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Everybody Adventures | Bob Frye

There’s a reason they call these decisions preliminary.

Pennsylvania Game Commissioners voted at their April meeting to shrink the size of two of their remaining three wild pheasant recovery areas.

They also voted to close another. Or, more accurately, deadlocked 4-4 on an attempt to reject a staff recommendation to close it.

But there’s still the issue of a final vote.

Commissioners meet again in July. They must affirm their decision then to end officially the Hegins-Gratz wild pheasant recovery area to make it official. And the votes may not be there to do it.

Four commissioners voted to keep Hegins-Gratz open. They are Greg Hoover of Chester County, Charlie Fox of Bradford, Stanley Knick of Luzerne and Scott Foradora of Clearfield.

Voting to close it were Tim Layton of Somerset County, Michael Mitrick of York, Dennis Fredericks of Washington and Jim Daley of Butler.

But Daley is resigning effective June 1, before the board’s next meeting.

So, if Hoover or someone else suggests keeping Hegins-Gratz open, and everyone votes as they did previously, it might continue to exist for a while after all.

As for why staff wants to shrink two units and close a third, it’s a matter of habitat.

That’s not surprising. When the commission launched this wild pheasant initiative, the goal was twofold. First, to create sustainable populations of wild ringnecks. Second, to create huntable populations.

The question was always whether there was enough grassland in a largely forested state to support them.

The commission teamed up with Pheasants Forever and other volunteers to create that habitat, Tom Keller said. He’s the commission’s wild pheasant biologist.

And they had some early success.

“That worked really well in the beginning. It’s not working so well now,” Keller said.

Declines in bird numbers prove it.

The commission first established a wild pheasant recovery area in Washington County. It fizzled fairly quickly.

Four others followed: in Somerset County, Hegins-Grazt in Schuykill and Dauphin counties, Central Susquehanna in Northumberland, Montour and Columbia counties, and in Franklin County.

They were broken down in three study areas each. Biologists monitored things like pheasant survival, reproduction and distribution over time.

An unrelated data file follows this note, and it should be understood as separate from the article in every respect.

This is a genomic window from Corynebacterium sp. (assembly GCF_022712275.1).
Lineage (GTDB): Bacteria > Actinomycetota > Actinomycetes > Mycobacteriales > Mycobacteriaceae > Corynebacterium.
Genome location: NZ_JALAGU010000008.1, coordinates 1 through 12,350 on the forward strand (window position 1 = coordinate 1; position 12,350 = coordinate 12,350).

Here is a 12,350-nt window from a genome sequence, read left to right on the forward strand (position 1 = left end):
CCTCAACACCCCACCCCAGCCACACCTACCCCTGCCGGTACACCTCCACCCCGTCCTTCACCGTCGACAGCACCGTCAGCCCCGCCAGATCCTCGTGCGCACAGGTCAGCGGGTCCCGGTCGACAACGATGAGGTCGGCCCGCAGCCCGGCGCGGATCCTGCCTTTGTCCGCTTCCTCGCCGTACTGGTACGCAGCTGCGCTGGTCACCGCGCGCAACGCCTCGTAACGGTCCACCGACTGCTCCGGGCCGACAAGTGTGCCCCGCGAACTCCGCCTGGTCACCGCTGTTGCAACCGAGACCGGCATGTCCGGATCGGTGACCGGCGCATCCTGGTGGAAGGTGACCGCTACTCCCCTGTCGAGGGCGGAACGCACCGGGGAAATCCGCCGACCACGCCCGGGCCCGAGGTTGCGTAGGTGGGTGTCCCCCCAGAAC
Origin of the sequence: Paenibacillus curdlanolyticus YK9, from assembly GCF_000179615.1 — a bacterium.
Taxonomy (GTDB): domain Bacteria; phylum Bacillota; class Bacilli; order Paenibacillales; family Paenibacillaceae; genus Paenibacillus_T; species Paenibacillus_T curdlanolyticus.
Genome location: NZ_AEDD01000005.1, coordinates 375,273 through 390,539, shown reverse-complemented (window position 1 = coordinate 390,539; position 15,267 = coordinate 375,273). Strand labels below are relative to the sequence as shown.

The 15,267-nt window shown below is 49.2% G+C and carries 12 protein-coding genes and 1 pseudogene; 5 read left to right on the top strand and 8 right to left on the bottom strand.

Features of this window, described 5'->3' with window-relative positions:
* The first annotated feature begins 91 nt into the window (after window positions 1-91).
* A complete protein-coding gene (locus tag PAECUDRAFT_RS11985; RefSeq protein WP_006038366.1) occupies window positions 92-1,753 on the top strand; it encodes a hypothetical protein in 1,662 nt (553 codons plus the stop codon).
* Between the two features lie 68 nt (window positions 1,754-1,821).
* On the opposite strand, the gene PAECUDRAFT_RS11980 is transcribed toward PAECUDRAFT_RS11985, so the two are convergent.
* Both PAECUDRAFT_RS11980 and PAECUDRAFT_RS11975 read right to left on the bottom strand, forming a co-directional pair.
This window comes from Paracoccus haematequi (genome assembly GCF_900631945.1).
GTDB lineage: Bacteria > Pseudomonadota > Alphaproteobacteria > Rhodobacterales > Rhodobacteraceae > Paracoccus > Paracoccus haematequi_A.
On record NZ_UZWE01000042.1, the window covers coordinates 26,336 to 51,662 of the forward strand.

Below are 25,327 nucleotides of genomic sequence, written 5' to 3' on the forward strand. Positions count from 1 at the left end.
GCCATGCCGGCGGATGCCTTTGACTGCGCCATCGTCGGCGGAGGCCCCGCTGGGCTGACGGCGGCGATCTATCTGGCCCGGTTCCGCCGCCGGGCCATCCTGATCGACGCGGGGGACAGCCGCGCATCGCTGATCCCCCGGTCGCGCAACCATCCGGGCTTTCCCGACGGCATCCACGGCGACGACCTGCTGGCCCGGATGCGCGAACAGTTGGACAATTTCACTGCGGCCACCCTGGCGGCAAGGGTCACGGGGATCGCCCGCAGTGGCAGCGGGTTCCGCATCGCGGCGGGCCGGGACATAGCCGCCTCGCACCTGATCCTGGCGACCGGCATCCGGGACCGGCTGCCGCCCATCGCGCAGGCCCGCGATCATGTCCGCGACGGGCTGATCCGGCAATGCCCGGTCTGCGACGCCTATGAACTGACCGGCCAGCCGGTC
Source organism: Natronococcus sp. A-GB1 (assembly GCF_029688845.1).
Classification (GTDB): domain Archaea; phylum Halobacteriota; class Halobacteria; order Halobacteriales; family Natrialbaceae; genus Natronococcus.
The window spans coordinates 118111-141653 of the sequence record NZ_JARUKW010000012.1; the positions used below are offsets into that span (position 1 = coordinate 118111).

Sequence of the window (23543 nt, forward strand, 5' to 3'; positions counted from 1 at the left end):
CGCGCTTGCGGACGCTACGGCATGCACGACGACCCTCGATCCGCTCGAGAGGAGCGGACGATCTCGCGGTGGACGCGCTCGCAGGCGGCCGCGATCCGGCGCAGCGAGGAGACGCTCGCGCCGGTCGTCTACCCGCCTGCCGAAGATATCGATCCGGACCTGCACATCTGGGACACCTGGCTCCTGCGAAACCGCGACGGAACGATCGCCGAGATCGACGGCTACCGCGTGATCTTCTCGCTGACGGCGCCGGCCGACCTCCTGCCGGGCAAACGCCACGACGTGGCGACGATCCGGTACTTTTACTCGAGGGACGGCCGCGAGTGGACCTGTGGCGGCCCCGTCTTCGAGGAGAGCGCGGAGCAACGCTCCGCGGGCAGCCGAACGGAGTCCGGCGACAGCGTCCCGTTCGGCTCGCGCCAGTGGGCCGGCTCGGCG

Just one of the 12 succeeded in meeting the plan goals, Keller said.

“So if you’re a glass-half-empty kind of person, that doesn’t really speak well. Although it does speak volumes to the difficulty and the challenges of trying to get pheasants restored in Pennsylvania on such a big scale,” Keller said.

“But, if you’re a glass-half-full person, we have that success. We know what it takes now. We understand the formula for what it takes to get pheasants back in Pennsylvania.”

The problem, he said, is it likely can’t do much with that information.

And Hegins-Gratz is a prime example, he said.

A Penn State study that looked at Pennsylvania to figure out not only where there is suitable pheasant habitat now but where it might be in the future, found very, very little in the Hegins-Gratz area, he said.

Meanwhile, what does exist, there and across most of the state, lies in private hands. And, Keller said, owners of those lands often have priorities other than sustaining birds.

Commission president Tim Layton agreed.

Initially, many landowners were supportive of setting aside land for wild pheasant recovery areas, he said. But when land-set-aside grant monies don’t equal the profits farmers can earn for actually working their land, priorities change.

“So we’ve seen some struggles in these (wild pheasant recovery areas) in terms of habitat and sustainability of pheasants,” he said.

Development gobbles up potential habitat each year, too, Keller said. Add to that the fact Pennsylvania is much more heavily forested now than it was in the pheasants’ heyday, he said, and it’s no surprise the birds struggle.

Still, the commission wants to protect the “core” of wild pheasants that exists, while being sure not to limit hunting and hunter access unnecessarily.

So, in addition to recommending the closure of Hegins-Gratz, Keller suggested shrinking the Central Susquehanna pheasants area from 97,000 acres to 31,000, and the Franklin pheasant area from 62,000 to 19,000.

Those shrinkages drew no debate. But commissioners split on Hegins-Gratz.

Hoover was the most vocal opponent. It’s unlikely that area ever will hold many wild pheasants, and it may have as few as 160 now, he said.

But the commission doesn’t really stock any farm-raised birds there, either, he said.

“So if we’re not going to overstock that area anyway, why would we open it up and let (hunters) take out the wild pheasants that we have left?” Hoover asked.

It comes back to the program’s goals, Keller said.

The idea was never just to have novelty-sized populations, he said. It was to have huntable ones.

“We’re not just trying to have pheasants to have pheasants,” Keller said.

So, in areas where that’s not possible, it makes no sense to restrict hunters, he said.

That is what the commission largely is doing with bobwhite quail reintroduction efforts, though, Hoover said.

Not exactly, Keller said. Bobwhites, like pheasants, were once a popular game bird. But unlike pheasants, Keller said, they’re also a native game species.

“So I think that’s the difference there,” he said.

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